She was probably going to have to do something like that herself — change identity, at any rate. That wouldn't be too difficult, if she could get access to her contacts or make some new contacts. A change of hairstyle, dress, maybe something else to alter her facial features, and she could start again in a different city. Okay, she'd have to work her way up all over again, but talent would always be recognised.

With Clark, though, it would be that much harder. No-one would pay much attention to a woman of average height and looks, and she could get away with staying in the US if she wanted. And she'd meet new people, make new friends. But if Clark was with her, then they would be more noticeable: he was tall, and very handsome, and his eyes and skin colour were too dark for any change of hair colour to look natural. And while Lois's writing style might escape notice, if the two of them were together there would be more to be recognised. And, ultimately, Clark's secret would be out anyway.

Lois let her head fall forward against Clark's chest as she acknowledged that she would have to lose the one man she'd fallen completely in love with. It was just so *unfair*, she thought bleakly. Clark had managed to sneak under her guard, so subtly she hadn't even realised that he was doing it. And she'd been foolish enough not to do anything about it — even more foolish to turn him down, and then later to accept his lie. And now she'd simply run out of time.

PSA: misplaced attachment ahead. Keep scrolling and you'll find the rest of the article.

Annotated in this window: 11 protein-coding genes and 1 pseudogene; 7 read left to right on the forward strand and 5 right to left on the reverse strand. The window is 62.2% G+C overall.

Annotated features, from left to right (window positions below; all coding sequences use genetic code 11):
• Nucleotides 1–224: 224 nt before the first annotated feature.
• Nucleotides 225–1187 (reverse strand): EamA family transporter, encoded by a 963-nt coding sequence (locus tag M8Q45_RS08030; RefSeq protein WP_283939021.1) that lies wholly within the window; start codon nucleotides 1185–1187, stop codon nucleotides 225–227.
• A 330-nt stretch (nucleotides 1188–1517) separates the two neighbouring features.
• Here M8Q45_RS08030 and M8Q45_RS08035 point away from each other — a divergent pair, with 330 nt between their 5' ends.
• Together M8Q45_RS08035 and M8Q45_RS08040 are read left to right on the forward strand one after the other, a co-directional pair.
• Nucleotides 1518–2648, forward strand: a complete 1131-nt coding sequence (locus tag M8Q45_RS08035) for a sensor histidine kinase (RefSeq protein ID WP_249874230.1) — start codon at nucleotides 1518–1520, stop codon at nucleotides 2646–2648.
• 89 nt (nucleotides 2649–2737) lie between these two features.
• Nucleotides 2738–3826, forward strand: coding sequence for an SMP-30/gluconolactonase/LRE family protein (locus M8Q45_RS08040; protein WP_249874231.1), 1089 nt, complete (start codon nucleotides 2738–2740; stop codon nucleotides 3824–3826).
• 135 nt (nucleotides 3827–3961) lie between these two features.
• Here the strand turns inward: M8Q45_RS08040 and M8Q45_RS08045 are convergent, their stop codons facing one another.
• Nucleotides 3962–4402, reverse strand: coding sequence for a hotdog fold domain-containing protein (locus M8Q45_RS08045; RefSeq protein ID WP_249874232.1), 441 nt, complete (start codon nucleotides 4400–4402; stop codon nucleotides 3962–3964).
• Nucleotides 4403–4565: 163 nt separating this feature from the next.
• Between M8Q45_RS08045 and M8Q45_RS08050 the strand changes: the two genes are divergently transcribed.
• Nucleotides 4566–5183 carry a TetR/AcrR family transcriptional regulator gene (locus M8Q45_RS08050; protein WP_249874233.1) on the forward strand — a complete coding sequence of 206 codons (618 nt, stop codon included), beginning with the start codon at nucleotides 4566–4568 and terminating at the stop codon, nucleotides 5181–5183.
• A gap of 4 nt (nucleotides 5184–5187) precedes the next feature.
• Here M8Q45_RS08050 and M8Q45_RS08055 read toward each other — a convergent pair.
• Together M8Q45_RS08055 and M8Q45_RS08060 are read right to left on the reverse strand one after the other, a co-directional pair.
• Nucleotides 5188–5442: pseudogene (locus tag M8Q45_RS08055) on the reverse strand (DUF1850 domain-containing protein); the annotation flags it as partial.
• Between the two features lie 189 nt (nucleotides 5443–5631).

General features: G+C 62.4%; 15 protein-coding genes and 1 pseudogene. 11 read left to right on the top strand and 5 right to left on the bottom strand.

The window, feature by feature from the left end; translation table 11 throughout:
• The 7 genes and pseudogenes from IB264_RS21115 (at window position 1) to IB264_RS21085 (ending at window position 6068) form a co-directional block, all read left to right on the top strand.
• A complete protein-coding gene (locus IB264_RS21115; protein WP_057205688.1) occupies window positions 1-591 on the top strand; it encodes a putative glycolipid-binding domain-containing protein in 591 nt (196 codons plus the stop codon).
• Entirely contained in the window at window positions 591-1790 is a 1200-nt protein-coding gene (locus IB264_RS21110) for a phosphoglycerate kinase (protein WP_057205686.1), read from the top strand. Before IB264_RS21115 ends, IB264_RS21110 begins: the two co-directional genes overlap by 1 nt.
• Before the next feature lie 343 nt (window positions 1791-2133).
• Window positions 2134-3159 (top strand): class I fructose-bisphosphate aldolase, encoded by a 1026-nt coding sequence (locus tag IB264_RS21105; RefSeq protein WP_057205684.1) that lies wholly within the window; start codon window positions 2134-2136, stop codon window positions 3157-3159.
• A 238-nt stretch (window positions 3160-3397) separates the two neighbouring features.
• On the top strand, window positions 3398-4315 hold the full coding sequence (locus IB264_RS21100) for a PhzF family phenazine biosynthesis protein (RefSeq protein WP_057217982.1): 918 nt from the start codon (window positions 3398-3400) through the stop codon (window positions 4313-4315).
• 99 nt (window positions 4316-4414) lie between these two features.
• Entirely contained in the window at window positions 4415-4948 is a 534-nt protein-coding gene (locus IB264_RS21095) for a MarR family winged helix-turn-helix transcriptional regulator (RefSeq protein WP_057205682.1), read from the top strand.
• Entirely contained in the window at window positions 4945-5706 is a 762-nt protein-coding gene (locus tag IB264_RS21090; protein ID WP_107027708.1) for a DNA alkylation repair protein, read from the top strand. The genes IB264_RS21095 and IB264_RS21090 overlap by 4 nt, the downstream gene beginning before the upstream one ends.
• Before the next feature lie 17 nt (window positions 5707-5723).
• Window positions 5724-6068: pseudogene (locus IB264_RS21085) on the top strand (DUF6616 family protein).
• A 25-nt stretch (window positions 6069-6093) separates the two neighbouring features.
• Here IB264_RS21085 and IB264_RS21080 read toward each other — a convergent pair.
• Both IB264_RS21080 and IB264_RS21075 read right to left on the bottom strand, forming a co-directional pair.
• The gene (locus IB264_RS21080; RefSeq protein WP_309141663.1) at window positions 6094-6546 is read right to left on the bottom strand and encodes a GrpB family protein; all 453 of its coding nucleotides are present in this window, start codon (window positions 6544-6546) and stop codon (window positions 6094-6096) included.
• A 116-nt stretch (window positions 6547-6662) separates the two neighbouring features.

She and Clark had no future. They only had this moment, here and now. By morning, she thought, she'd have to be far away from Metropolis.

The situation was simple, and unarguable. She was supposedly dead, and so she couldn't be seen alive. Too many questions would be asked. So she would have to get on a train — to anywhere — some time before dawn. Once away from Metropolis, she could take whatever steps were necessary to obtain a new identity.

Of course she could ask Clark to fly her wherever she wanted to go, but that was a non-starter. She simply couldn't let Clark know what she was planning — he'd never let her do it. So she would have to sneak out when he was asleep.